Many of IAATO’s guidelines concern tourist activity on the ground in the region. Drones, for example, are now much more strictly controlled and there are strict rules on how close visitors can get to wildlife and where they can walk on land. “New measures given the green-light at this year’s meeting in Cape Town include stringent restrictions on the commercial use of drones and guidelines that will arm visitors to the polar regions with responsible solutions for reducing their waste and plastic footprint,” says Kelley.

How Antarctica is keeping its cool

Photo: EYOS Expeditions

How Antarctica is keeping its cool

Photo: EYOS Expeditions

Those guidelines are shared with visiting yachts, as well as companies like EYOS, who often lead these expeditions on superyachts. “All of our guides take the IAATO exam every year, and several of our team members are sitting on their committees,” says Ben Lyons, the CEO at EYOS Expeditions. For many newer Antarctic activities, such as submarine dives, EYOS actually helps draft the guidelines side by side with IAATO. “All of our field staff fully support IAATO’s principals and are extremely familiar with the regulations. They always have a field operations manual from IAATO with them on board the yachts.”

For visitors to the region, these restrictions are anything but a hindrance. Lyons, who has accompanied many superyachts to Antarctica believes the area touches visitors so deeply that many of them come away wanting desperately to help preserve it.

How Antarctica is keeping its cool

Photo: Christopher Scholey & EYOS Expeditions

How Antarctica is keeping its cool

Photo: Christopher Scholey & EYOS Expeditions

“I think almost all guests going to Antarctica are aware of the issues,” he says. “What they come away with is a greater appreciation for what can change and what harm can be done. When you see penguins or whales surfacing nearby your Zodiac, you understand and feel more directly the impact that climate change or ocean plastic pollution can have.”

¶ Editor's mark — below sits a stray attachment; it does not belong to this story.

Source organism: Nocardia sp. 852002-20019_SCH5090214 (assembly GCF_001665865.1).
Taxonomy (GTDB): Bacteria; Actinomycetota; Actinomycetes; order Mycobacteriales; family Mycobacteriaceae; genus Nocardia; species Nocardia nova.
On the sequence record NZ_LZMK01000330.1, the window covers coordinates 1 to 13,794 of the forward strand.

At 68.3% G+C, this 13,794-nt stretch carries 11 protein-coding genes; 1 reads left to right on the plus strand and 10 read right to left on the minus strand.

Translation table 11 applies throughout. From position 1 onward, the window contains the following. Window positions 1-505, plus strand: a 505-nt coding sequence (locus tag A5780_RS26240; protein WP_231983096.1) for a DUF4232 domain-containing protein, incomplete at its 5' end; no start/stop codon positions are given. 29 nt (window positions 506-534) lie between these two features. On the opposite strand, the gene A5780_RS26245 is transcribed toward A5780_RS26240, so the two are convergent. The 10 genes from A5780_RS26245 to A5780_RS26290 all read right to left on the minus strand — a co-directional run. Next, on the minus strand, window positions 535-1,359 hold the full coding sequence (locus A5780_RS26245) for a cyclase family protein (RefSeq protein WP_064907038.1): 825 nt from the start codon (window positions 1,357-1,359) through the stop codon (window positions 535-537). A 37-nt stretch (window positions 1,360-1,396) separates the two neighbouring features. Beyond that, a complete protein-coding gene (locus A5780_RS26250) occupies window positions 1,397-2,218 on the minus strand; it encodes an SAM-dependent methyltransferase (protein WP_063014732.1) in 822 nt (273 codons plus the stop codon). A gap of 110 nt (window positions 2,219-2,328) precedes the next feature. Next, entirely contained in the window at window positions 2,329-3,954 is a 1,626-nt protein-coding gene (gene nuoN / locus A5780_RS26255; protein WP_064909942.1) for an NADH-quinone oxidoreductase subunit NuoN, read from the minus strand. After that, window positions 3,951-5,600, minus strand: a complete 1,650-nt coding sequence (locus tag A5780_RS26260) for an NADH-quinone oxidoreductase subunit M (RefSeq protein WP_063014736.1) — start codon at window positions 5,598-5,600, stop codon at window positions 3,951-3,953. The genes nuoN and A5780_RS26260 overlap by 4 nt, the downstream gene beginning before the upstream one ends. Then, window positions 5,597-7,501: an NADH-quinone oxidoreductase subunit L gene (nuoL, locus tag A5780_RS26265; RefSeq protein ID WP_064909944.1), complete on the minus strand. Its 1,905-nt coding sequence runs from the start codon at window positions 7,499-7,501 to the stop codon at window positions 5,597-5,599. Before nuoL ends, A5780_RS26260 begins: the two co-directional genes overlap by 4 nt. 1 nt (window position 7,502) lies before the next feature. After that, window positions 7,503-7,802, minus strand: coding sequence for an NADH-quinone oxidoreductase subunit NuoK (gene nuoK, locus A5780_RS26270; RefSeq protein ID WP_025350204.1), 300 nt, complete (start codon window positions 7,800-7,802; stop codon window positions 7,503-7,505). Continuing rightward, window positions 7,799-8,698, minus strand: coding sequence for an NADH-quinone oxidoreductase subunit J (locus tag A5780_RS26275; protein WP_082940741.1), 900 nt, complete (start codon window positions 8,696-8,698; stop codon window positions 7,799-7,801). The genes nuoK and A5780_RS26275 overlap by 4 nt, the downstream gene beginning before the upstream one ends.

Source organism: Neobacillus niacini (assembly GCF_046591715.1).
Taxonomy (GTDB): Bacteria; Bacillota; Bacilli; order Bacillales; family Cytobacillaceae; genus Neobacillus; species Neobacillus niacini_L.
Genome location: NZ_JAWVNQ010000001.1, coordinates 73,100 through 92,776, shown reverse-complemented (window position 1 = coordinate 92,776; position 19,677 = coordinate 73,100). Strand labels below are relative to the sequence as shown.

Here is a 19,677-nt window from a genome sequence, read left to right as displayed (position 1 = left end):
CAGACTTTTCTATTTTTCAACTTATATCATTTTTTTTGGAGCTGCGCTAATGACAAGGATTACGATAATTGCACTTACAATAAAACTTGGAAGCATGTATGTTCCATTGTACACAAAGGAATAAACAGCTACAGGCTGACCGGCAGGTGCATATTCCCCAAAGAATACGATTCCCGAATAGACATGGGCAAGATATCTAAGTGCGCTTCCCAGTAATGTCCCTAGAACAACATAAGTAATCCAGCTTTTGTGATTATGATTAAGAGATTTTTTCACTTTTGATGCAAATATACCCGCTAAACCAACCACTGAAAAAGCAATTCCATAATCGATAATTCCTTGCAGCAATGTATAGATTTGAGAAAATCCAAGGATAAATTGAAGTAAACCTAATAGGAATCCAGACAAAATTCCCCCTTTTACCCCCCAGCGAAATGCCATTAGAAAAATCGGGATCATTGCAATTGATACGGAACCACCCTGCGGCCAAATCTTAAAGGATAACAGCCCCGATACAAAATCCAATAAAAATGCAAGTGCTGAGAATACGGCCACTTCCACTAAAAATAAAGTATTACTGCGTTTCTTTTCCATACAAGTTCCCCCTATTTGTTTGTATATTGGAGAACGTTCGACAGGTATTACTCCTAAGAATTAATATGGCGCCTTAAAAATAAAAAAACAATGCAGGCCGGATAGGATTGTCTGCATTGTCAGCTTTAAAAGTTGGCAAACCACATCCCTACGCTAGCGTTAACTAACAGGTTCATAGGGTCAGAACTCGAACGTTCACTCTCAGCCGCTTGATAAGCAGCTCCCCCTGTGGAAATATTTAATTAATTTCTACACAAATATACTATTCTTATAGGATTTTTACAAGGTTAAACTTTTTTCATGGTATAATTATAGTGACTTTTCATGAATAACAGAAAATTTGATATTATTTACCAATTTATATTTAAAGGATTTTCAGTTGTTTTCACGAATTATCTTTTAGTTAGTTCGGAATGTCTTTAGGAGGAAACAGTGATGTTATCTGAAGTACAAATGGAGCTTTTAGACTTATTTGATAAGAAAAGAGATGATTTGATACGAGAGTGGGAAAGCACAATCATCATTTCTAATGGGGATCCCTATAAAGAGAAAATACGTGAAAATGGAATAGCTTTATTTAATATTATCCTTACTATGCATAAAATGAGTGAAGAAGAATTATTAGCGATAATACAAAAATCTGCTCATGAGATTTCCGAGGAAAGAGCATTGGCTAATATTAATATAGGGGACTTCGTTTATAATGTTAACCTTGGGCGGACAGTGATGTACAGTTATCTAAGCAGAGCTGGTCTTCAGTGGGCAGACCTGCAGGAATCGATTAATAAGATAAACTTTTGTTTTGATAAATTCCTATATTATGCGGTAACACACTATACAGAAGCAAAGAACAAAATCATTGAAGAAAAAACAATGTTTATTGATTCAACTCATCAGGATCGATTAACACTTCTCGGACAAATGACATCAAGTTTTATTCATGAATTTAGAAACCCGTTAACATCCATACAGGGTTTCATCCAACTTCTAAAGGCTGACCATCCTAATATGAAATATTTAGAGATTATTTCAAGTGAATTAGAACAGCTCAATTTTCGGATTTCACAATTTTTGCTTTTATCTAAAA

The powerful draw of the Antarctic is perhaps one of the motivations for the increasing number of explorer yachts with an environmentally leaning. Take REV, a mammoth expedition vessel with science labs, plastic collection concepts, and a conference centre on board. Yes, the owner will sail on the yacht with his family and friends, but he will also host scientists and environmentalists who will carry out scientific research in an effort to preserve the oceans. There are more yachts of this kind, both out on the ocean or in build, often driven by an owner with a deep passion for the environment. And there are few places that inspire passion more than Antarctica.

How Antarctica is keeping its cool

Photo: Reeve Jolliffe & EYOS Expeditions

How Antarctica is keeping its cool

Photo: Reeve Jolliffe & EYOS Expeditions

“Antarctica is a profoundly moving, even emotional place,” says Lyons. “I’ve never seen a destination that affects people as much. And seeing this ecosystem essentially untouched by man is very powerful. Undoubtedly, it inspires people to want to preserve it.”

Get a taste of the superyachting good life at the Fort Lauderdale International Boat Show from 30 October to 3 November 2019. Get your tickets here.